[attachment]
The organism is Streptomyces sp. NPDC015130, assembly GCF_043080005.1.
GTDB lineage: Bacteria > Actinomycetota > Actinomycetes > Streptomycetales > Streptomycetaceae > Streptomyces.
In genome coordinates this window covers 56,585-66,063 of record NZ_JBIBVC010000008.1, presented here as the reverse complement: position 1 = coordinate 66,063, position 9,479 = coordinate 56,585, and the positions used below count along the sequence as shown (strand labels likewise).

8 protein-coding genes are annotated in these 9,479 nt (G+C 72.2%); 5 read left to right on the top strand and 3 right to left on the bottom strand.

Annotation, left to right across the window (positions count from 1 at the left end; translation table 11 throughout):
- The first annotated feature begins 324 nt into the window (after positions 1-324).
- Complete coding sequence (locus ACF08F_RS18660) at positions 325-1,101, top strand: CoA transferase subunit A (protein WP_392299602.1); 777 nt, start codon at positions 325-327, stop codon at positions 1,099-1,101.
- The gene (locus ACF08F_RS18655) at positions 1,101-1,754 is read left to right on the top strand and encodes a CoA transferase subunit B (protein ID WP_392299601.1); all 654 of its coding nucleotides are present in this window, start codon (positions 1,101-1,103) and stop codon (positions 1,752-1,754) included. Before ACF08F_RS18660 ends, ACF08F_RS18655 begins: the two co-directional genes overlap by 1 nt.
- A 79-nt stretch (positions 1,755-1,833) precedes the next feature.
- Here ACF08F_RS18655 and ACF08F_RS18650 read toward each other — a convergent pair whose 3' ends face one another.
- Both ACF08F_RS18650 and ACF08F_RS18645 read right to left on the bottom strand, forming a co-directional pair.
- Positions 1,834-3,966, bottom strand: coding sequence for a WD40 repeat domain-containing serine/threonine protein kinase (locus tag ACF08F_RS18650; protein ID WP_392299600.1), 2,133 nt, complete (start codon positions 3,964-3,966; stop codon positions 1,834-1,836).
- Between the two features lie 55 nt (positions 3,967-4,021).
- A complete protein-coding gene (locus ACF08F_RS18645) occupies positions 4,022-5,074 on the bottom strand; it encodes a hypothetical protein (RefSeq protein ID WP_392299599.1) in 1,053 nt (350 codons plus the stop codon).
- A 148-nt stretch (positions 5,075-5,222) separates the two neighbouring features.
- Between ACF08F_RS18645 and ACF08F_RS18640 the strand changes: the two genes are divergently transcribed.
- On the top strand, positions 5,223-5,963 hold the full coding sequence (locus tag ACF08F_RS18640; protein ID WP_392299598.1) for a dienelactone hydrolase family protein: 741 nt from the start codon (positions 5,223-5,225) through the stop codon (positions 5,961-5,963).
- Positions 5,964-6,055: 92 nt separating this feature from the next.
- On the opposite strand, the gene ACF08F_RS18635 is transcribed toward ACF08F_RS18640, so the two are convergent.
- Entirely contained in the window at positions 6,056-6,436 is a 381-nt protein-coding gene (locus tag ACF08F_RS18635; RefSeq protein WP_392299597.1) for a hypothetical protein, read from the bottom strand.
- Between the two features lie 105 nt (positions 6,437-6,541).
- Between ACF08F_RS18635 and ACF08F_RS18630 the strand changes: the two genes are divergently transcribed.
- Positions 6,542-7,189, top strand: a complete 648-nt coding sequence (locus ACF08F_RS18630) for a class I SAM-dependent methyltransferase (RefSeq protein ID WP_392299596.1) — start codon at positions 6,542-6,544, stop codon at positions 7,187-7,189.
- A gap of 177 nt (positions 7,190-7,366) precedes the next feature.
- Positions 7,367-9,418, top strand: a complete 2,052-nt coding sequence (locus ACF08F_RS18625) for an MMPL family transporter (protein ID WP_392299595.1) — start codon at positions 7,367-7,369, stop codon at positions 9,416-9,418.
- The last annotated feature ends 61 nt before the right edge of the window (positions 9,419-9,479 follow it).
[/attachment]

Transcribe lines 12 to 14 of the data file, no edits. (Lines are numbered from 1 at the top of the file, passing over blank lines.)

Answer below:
- Positions 1,834-3,966, bottom strand: coding sequence for a WD40 repeat domain-containing serine/threonine protein kinase (locus tag ACF08F_RS18650; protein ID WP_392299600.1), 2,133 nt, complete (start codon positions 3,964-3,966; stop codon positions 1,834-1,836).
- Between the two features lie 55 nt (positions 3,967-4,021).
- A complete protein-coding gene (locus ACF08F_RS18645) occupies positions 4,022-5,074 on the bottom strand; it encodes a hypothetical protein (RefSeq protein ID WP_392299599.1) in 1,053 nt (350 codons plus the stop codon).